WASHINGTON — Dismissing economic sanctions that are beginning to bite, Iran's supreme leader said Friday that his country wouldn't bow to Western demands that it stop enriching uranium and warned that a war over its nuclear program would be "10 times more harmful" to the United States.
"The Americans and others should, and do, know that we have our own threats to confront the military threats and oil sanctions and when necessary. We will make use of them at the right time," declared Ayatollah Ali Khamenei, according to an English transcript of his remarks posted on his official website.
Khamenei delivered the fiery, nationally broadcast sermon at Friday prayers at Tehran University amid rising tensions over Iran's nuclear program, which Tehran contends is producing uranium fuel for civilian nuclear reactors and the United States and other powers charge is secretly developing a nuclear warhead.
The Obama administration is growing increasingly concerned that Israel — dubious that sanctions will force Iran to halt its program before it attains the ability to build a bomb — will strike Iranian nuclear facilities in the coming months. The White House also has repeatedly refused to rule out U.S. military action as a last resort.
While Khamenei's speech may have been designed to warn off the United States and Israel, his harsh tone may primarily have been aimed at rallying domestic support for his unpopular regime, especially as Iran marks the anniversary of the 1979 Islamic revolution. The country also is heading into parliamentary elections next month with the sanctions stoking inflation, choking off hard currency supplies and forcing a devaluation of the Iranian rial.
Moreover, nothing that Khamenei said dampened expectations among U.S. and European officials and experts that Tehran may soon accept an invitation to renew international negotiations on its nuclear program — something that Iranian officials insist they favor.
"Nothing he (Khamenei) said is terribly surprising or different than what he's said in the past," said Robin Wright of the U.S. Institute of Peace. "I expect the Iranians to go back to the table."
In his rare public sermon, Khamenei declared that Iran won't heed U.N. demands to suspend uranium enrichment despite four rounds of U.N. sanctions and separate measures by the United States and the European Union designed to choke off Iranian oil sales, the country's main revenue source.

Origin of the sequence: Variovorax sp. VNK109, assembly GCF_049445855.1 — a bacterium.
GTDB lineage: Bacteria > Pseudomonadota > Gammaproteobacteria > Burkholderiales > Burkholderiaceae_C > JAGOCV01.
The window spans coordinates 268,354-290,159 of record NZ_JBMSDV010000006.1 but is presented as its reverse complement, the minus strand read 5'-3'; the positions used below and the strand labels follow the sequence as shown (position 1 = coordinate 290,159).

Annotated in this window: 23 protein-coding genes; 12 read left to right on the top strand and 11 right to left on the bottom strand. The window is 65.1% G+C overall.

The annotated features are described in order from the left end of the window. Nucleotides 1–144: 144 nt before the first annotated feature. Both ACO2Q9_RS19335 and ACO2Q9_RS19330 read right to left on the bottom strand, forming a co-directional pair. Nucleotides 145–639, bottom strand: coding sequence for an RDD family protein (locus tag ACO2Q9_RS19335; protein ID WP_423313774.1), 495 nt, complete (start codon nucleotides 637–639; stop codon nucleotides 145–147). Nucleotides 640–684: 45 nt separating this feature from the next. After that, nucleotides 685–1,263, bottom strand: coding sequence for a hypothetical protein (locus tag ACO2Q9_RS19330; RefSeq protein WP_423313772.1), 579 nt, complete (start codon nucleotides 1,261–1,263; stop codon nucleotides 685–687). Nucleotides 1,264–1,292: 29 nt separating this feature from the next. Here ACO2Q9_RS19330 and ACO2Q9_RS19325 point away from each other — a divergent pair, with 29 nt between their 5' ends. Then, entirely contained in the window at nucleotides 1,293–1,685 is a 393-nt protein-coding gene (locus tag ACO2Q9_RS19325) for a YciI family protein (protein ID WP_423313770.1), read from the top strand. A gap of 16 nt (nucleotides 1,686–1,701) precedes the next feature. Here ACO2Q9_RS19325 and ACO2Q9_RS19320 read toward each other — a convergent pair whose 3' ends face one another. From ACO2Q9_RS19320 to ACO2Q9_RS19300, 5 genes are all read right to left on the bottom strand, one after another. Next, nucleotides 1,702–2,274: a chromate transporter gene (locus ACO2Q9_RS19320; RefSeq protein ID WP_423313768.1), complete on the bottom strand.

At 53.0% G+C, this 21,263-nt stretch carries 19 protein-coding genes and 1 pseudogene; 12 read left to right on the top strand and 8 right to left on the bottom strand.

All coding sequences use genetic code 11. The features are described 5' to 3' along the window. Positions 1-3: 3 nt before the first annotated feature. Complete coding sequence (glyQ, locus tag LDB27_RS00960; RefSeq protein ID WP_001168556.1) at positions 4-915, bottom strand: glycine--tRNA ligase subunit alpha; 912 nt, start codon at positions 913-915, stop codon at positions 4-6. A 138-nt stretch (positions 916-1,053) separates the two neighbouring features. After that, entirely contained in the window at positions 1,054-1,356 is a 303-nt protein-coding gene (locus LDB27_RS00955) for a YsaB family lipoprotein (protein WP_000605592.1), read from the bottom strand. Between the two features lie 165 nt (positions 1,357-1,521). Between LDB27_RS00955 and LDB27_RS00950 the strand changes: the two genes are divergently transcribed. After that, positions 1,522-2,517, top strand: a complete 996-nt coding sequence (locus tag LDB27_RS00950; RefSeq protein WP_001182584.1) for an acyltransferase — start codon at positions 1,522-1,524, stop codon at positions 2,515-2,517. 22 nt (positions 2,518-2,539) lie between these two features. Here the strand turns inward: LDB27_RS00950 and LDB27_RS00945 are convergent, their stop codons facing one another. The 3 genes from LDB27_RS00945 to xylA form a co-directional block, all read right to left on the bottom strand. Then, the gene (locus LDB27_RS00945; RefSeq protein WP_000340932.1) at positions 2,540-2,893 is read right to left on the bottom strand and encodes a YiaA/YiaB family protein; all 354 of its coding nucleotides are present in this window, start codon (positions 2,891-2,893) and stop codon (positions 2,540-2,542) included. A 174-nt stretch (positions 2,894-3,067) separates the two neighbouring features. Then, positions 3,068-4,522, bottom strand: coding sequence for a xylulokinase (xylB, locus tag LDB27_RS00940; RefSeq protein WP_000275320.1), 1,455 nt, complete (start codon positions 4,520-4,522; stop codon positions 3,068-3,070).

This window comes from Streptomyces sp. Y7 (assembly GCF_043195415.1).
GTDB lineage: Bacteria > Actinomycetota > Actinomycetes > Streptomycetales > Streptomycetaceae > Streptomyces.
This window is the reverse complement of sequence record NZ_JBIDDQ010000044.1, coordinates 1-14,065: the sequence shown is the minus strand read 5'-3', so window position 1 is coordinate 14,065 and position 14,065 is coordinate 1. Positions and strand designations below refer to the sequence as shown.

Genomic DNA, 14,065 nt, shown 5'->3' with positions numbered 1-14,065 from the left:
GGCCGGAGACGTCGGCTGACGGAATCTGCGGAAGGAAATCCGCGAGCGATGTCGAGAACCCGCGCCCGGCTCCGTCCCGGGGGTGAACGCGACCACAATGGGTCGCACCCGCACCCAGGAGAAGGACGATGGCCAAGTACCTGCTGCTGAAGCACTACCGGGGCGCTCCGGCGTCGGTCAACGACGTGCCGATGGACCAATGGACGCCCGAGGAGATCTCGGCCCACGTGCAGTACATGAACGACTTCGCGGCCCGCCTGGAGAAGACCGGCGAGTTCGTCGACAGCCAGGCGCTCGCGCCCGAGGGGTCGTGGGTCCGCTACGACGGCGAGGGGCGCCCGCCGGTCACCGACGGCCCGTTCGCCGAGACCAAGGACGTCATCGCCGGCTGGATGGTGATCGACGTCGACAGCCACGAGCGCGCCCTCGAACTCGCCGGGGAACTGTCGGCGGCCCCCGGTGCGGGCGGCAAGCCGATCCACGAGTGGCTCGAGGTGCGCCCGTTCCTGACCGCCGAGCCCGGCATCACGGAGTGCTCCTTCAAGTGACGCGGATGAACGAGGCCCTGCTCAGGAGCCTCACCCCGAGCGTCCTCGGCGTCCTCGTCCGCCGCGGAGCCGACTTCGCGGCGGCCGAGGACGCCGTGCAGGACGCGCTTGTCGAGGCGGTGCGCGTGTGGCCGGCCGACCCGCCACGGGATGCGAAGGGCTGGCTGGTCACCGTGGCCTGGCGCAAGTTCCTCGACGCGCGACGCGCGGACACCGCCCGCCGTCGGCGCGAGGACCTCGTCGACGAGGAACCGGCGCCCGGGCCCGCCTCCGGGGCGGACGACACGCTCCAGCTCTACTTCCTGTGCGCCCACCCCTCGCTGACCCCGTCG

"The goal of these sanctions is to force Iran to back down, but Iran will not back down," Khamenei declared.
U.S. officials "constantly make threats, saying all options are on the table, that is to say even a military attack. This military threat is harmful to America and an actual war would be 10 times more harmful to America," he said.
Khamenei didn't elaborate on how Iran might respond. But Iran has threatened to blockade the Strait of Hormuz — the narrow waterway at the southern end of the Persian Gulf through which 40 percent of the world's seaborne oil travels — a development that could send world oil prices skyrocketing, dealing a major blow to the U.S. economy just as it's recovering from the Great Recession.
Iran also could launch ballistic missile attacks against U.S. forces in the region and Israel, and sponsor terrorist strikes against U.S. and European targets around the world.
The Iranian leader also had harsh words for Israel, saying that "from now on, whenever a nation or a group fights and confronts the Zionist regime, we will support and help it, and we are not at all afraid of saying this."
Khamenei said that the sanctions were imposed not only to force Iran to halt its nuclear program, but to "punish the Islamic Republic and the Iranian nation for being committed to Islam."
"But the truth is, these sanctions will benefit us," he continued, saying that a U.N. arms embargo has compelled Iran to develop its own military industries and that other sanctions have led the country to develop its expertise in nuclear physics, "stem cell research, aerospace and launching satellites into space."
His speech came the same day as Iran announced that it had successfully launched a small satellite into orbit.
The United States and the European Union are hoping that the sanctions will force Iran to accept an offer to negotiate a suspension of its nuclear program and safeguards to ensure its use for civilian purposes in return for trade, financial assistance and other benefits.
The last round of talks collapsed just over a year ago. The European Union late last year invited Iran to resume the negotiations with the United States, China, Russia, France, Britain and Germany.
Iranian officials say they are open to resuming the talks, but U.S. and EU officials insist that Tehran must agree in writing to resume negotiations without preconditions.
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